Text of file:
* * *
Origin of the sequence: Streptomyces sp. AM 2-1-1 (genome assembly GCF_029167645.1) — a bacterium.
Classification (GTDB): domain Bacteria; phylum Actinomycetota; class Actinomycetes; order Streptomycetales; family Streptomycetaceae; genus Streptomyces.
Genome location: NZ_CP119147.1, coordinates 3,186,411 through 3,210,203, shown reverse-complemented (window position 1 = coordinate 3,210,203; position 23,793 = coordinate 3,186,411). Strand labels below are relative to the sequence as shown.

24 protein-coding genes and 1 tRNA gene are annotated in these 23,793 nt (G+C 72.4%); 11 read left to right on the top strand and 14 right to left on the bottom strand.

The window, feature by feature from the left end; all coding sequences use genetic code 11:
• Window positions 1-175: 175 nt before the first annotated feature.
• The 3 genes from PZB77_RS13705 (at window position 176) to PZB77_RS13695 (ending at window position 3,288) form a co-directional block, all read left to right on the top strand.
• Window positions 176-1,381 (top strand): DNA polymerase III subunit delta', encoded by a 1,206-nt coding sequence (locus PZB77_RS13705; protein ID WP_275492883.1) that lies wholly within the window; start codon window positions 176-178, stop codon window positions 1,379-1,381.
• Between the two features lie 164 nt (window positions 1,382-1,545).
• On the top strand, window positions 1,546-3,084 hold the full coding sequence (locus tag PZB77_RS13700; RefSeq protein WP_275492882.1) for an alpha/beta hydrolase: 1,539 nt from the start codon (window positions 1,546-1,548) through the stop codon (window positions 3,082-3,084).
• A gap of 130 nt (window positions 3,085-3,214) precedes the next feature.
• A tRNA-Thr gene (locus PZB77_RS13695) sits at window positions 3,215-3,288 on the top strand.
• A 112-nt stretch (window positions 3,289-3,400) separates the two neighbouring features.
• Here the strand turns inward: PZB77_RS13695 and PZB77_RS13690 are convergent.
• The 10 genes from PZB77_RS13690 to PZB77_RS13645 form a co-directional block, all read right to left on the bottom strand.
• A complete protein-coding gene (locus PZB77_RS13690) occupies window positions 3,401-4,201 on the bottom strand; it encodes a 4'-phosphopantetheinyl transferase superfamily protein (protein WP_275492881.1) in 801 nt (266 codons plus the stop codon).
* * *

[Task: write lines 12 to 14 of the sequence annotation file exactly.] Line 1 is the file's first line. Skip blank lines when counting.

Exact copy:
• A tRNA-Thr gene (locus PZB77_RS13695) sits at window positions 3,215-3,288 on the top strand.
• A 112-nt stretch (window positions 3,289-3,400) separates the two neighbouring features.
• Here the strand turns inward: PZB77_RS13695 and PZB77_RS13690 are convergent.